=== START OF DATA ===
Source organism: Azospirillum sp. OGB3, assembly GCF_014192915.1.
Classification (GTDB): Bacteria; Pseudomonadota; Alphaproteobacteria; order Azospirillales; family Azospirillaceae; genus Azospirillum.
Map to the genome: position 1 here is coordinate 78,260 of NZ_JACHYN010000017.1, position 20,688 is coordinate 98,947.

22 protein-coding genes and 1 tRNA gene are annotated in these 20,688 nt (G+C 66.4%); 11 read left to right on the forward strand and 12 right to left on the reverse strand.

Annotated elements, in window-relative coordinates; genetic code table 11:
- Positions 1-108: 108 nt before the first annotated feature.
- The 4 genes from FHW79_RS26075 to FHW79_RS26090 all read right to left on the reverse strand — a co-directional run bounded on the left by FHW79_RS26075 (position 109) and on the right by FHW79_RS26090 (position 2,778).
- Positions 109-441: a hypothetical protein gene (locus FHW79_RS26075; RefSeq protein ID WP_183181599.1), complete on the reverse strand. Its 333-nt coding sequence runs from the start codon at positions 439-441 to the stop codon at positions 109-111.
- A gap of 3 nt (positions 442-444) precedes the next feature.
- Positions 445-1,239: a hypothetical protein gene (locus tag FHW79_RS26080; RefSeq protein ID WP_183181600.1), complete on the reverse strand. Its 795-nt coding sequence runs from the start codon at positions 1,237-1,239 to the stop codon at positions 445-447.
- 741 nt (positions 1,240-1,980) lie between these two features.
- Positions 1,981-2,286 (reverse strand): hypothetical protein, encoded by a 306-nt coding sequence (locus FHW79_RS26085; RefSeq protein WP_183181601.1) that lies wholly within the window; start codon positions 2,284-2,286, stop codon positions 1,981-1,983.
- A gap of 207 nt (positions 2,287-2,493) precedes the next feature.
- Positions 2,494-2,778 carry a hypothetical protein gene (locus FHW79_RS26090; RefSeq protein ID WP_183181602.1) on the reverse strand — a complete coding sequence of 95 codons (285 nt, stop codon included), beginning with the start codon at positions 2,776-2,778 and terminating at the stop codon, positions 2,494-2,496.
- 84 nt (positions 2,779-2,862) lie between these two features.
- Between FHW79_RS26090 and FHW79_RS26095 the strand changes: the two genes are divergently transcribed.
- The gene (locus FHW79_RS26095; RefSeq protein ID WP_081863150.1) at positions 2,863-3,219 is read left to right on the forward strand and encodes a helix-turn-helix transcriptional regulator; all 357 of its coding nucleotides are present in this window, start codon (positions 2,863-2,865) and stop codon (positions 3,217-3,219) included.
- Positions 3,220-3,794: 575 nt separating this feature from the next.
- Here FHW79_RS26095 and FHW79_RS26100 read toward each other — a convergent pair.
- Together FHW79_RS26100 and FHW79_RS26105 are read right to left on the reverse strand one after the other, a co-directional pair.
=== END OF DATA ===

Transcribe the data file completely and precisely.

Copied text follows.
Source organism: Azospirillum sp. OGB3, assembly GCF_014192915.1.
Classification (GTDB): Bacteria; Pseudomonadota; Alphaproteobacteria; order Azospirillales; family Azospirillaceae; genus Azospirillum.
Map to the genome: position 1 here is coordinate 78,260 of NZ_JACHYN010000017.1, position 20,688 is coordinate 98,947.

22 protein-coding genes and 1 tRNA gene are annotated in these 20,688 nt (G+C 66.4%); 11 read left to right on the forward strand and 12 right to left on the reverse strand.

Annotated elements, in window-relative coordinates; genetic code table 11:
- Positions 1-108: 108 nt before the first annotated feature.
- The 4 genes from FHW79_RS26075 to FHW79_RS26090 all read right to left on the reverse strand — a co-directional run bounded on the left by FHW79_RS26075 (position 109) and on the right by FHW79_RS26090 (position 2,778).
- Positions 109-441: a hypothetical protein gene (locus FHW79_RS26075; RefSeq protein ID WP_183181599.1), complete on the reverse strand. Its 333-nt coding sequence runs from the start codon at positions 439-441 to the stop codon at positions 109-111.
- A gap of 3 nt (positions 442-444) precedes the next feature.
- Positions 445-1,239: a hypothetical protein gene (locus tag FHW79_RS26080; RefSeq protein ID WP_183181600.1), complete on the reverse strand. Its 795-nt coding sequence runs from the start codon at positions 1,237-1,239 to the stop codon at positions 445-447.
- 741 nt (positions 1,240-1,980) lie between these two features.
- Positions 1,981-2,286 (reverse strand): hypothetical protein, encoded by a 306-nt coding sequence (locus FHW79_RS26085; RefSeq protein WP_183181601.1) that lies wholly within the window; start codon positions 2,284-2,286, stop codon positions 1,981-1,983.
- A gap of 207 nt (positions 2,287-2,493) precedes the next feature.
- Positions 2,494-2,778 carry a hypothetical protein gene (locus FHW79_RS26090; RefSeq protein ID WP_183181602.1) on the reverse strand — a complete coding sequence of 95 codons (285 nt, stop codon included), beginning with the start codon at positions 2,776-2,778 and terminating at the stop codon, positions 2,494-2,496.
- 84 nt (positions 2,779-2,862) lie between these two features.
- Between FHW79_RS26090 and FHW79_RS26095 the strand changes: the two genes are divergently transcribed.
- The gene (locus FHW79_RS26095; RefSeq protein ID WP_081863150.1) at positions 2,863-3,219 is read left to right on the forward strand and encodes a helix-turn-helix transcriptional regulator; all 357 of its coding nucleotides are present in this window, start codon (positions 2,863-2,865) and stop codon (positions 3,217-3,219) included.
- Positions 3,220-3,794: 575 nt separating this feature from the next.
- Here FHW79_RS26095 and FHW79_RS26100 read toward each other — a convergent pair.
- Together FHW79_RS26100 and FHW79_RS26105 are read right to left on the reverse strand one after the other, a co-directional pair.